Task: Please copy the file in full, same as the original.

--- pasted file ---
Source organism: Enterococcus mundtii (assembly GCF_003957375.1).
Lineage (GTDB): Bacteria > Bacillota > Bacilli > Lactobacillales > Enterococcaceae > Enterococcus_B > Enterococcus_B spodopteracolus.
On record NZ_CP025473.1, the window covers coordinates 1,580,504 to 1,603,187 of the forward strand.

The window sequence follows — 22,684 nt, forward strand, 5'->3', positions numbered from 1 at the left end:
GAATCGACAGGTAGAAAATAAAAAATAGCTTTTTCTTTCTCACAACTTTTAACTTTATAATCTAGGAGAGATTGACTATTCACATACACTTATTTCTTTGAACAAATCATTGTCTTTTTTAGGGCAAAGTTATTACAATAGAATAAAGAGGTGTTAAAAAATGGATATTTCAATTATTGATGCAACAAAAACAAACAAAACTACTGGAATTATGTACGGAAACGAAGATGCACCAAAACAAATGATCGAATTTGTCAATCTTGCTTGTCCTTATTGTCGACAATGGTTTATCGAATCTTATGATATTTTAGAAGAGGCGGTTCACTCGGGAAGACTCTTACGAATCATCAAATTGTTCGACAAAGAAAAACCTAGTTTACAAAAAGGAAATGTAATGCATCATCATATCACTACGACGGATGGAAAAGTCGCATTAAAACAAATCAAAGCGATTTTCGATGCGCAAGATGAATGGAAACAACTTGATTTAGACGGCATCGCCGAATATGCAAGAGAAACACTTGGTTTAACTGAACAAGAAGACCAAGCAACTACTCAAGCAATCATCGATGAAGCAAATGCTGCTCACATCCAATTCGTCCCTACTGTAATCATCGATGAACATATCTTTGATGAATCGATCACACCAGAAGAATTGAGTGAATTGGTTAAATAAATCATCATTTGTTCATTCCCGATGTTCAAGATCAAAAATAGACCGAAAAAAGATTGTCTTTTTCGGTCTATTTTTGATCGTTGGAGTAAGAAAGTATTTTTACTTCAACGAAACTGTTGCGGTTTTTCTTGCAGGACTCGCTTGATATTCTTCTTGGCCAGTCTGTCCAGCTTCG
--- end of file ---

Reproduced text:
Source organism: Enterococcus mundtii (assembly GCF_003957375.1).
Lineage (GTDB): Bacteria > Bacillota > Bacilli > Lactobacillales > Enterococcaceae > Enterococcus_B > Enterococcus_B spodopteracolus.
On record NZ_CP025473.1, the window covers coordinates 1,580,504 to 1,603,187 of the forward strand.

The window sequence follows — 22,684 nt, forward strand, 5'->3', positions numbered from 1 at the left end:
GAATCGACAGGTAGAAAATAAAAAATAGCTTTTTCTTTCTCACAACTTTTAACTTTATAATCTAGGAGAGATTGACTATTCACATACACTTATTTCTTTGAACAAATCATTGTCTTTTTTAGGGCAAAGTTATTACAATAGAATAAAGAGGTGTTAAAAAATGGATATTTCAATTATTGATGCAACAAAAACAAACAAAACTACTGGAATTATGTACGGAAACGAAGATGCACCAAAACAAATGATCGAATTTGTCAATCTTGCTTGTCCTTATTGTCGACAATGGTTTATCGAATCTTATGATATTTTAGAAGAGGCGGTTCACTCGGGAAGACTCTTACGAATCATCAAATTGTTCGACAAAGAAAAACCTAGTTTACAAAAAGGAAATGTAATGCATCATCATATCACTACGACGGATGGAAAAGTCGCATTAAAACAAATCAAAGCGATTTTCGATGCGCAAGATGAATGGAAACAACTTGATTTAGACGGCATCGCCGAATATGCAAGAGAAACACTTGGTTTAACTGAACAAGAAGACCAAGCAACTACTCAAGCAATCATCGATGAAGCAAATGCTGCTCACATCCAATTCGTCCCTACTGTAATCATCGATGAACATATCTTTGATGAATCGATCACACCAGAAGAATTGAGTGAATTGGTTAAATAAATCATCATTTGTTCATTCCCGATGTTCAAGATCAAAAATAGACCGAAAAAAGATTGTCTTTTTCGGTCTATTTTTGATCGTTGGAGTAAGAAAGTATTTTTACTTCAACGAAACTGTTGCGGTTTTTCTTGCAGGACTCGCTTGATATTCTTCTTGGCCAGTCTGTCCAGCTTCG